Major utility solicits profile of fly ash, other reused coal combustion products

Sources: Duke Energy, Charlotte, N.C.; CP staff

Duke Energy will issue a Request for Proposals (RFP) December 12 for a study of ways to beneficially reuse coal ash, plus analysis of current and emerging technologies. It encourages industry specialists, academic institutions, research organizations and those with coal ash expertise to register to receive the RFP by submitting organization names and contacts, phone number and email address to [email protected].

“We are eager to expand the amount of ash directed to the beneficial reuse market,” says Duke Energy’s John Elnitsky, senior vice president for ash management strategy. “A full assessment of the available technologies and innovations will help us integrate solutions that are safe, practical and proven for large-scale applications.”

The RFP calls for a study focusing on three key areas related to coal combustion products: 1) market analysis of beneficial reuse opportunities in the concrete industry or other sectors; 2) assessment of new processing technologies to enhance the material’s suitability for beneficial reuse; and, 3) an examination of all innovative technologies that might be applied to recycle, reuse or mitigate the impact of existing or newly generated coal ash.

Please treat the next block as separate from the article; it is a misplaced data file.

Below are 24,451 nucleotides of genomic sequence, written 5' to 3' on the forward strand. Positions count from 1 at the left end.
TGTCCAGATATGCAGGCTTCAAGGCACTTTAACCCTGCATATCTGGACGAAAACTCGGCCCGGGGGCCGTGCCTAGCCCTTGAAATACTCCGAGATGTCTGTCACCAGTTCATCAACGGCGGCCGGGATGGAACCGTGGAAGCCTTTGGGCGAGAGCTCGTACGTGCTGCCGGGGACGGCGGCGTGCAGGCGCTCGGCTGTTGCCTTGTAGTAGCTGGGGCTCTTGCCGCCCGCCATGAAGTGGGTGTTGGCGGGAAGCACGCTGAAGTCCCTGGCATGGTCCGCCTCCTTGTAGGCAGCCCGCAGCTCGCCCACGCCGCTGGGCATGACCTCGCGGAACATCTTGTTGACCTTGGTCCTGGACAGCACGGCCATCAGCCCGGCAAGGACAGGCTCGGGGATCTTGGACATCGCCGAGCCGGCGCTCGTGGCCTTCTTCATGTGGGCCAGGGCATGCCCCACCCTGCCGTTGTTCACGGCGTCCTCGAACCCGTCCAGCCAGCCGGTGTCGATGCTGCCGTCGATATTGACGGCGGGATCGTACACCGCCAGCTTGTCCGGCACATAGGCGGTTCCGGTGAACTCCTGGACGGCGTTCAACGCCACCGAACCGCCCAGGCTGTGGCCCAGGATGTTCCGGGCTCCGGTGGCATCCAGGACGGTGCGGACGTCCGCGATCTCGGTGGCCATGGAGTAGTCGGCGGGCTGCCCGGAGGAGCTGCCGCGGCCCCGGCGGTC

Registered organizations or individuals will receive instructions for RFP retrieval, and preparing and submitting proposals, which will be accepted through Friday, February 6. Study results will advance Duke Energy’s efforts to strengthen ash management strategies, as well as work to permanently and safely close ash basins across North Carolina, where it has 14 power generating stations.

The utility has established a national advisory panel of independent experts in partnership with the University of North Carolina at Charlotte to provide counsel on permanent coal ash storage solutions across the enterprise. It also created a dedicated, in-house organization to rigorously manage all coal ash handling, storage and marketing. More information can be found at